Potential Hydrologic Changes in the Amazon By the End of the 21st Century and the Groundwater Buffer

Monday, 15 December 2014
Yadu N Pokhrel, Michigan State University, Department of Civil & Environmental Engineering, East Lansing, MI, United States, Ying Fan, Rutgers University New Brunswick, New Brunswick, NJ, United States and Gonzalo Miguez-Macho, University of Santiago de Compostela, Santiago de Compostela, Spain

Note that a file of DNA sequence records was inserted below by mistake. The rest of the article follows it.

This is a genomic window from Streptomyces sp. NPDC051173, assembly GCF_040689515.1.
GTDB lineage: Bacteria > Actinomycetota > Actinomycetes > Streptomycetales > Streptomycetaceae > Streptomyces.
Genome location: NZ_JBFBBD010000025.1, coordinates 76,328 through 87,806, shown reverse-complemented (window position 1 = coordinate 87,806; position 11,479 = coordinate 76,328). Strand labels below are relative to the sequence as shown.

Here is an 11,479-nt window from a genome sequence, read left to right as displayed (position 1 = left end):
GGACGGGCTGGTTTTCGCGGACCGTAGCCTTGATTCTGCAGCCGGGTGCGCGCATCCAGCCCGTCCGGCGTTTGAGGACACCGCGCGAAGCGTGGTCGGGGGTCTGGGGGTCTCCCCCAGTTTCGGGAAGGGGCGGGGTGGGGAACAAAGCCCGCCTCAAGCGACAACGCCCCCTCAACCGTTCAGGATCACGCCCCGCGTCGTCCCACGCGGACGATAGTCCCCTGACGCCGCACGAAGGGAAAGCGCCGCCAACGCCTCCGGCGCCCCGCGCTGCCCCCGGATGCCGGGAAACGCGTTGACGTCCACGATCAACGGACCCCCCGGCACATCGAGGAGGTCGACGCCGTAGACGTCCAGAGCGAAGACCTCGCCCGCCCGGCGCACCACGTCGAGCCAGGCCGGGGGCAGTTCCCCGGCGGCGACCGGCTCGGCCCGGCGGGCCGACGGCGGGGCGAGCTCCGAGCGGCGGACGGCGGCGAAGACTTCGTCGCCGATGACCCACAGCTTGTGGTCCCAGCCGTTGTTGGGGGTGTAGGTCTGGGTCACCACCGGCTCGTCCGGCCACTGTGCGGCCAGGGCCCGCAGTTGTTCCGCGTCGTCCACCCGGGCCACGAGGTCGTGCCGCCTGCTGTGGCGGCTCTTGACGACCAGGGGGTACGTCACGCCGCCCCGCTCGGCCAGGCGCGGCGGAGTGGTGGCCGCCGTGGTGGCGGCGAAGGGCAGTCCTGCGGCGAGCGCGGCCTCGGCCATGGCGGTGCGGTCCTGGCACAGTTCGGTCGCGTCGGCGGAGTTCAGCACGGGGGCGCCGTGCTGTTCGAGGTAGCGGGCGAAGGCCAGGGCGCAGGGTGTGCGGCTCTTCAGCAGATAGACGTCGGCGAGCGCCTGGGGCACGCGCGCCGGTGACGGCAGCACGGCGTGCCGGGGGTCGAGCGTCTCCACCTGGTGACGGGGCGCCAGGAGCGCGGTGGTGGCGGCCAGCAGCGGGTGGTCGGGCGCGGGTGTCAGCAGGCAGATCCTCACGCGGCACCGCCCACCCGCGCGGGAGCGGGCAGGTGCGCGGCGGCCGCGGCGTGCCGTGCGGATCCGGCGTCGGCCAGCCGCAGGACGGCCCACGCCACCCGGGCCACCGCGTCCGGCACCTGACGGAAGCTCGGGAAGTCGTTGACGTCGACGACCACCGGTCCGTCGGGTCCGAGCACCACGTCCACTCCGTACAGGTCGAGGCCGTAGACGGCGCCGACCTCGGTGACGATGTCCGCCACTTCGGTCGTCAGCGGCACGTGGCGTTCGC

This study contributes to the discussions on the future of the Amazon rainforest under a projected warmer-drier climate from the perspectives of land hydrology. Using IPCC HadGEM2-ES simulations of the present and future Amazon climate to drive a land hydrology model that accounts for groundwater constraint on land drainage, we assess potential hydrologic changes in soil water, evapotranspiration (ET), water table depth, and river discharge, assuming unchanged vegetation. We ask: how will ET regimes shift at the end of the 21st century, and will the groundwater help buffer the anticipated water stress in some places-times? We conducted four 10yr model simulations, at the end of 20th and 21st century, with and without the groundwater. Our model results suggest that, first, over the western and central Amazon, ET will increase due to increased potential evapotranspiration (PET) with warmer temperatures, despite a decrease in soil water; that is, ET will remain atmosphere or demand-limited. Second, in the eastern Amazon dry season, ET will decrease in response to decreasing soil water, despite increasing PET demand; that is, ET in these regions-seasons will remain or become more soil water or supply-limited. Third, the area of water-limited regions will likely expand in the eastern Amazonia, with the dry season, as indicated by soil water store, even drier and longer. Fourth, river discharge will be significantly reduced over the entire Amazon but particularly so in the southeastern Amazon. By contrasting model results with and without the groundwater, we found that the slow soil drainage constrained by a shallow groundwater can buffer soil water stress, particularly in southeastern Amazon dry season. Our model suggests that, if the groundwater buffering effect is accounted for, the future Amazon water stress may be less than projected by most climate models.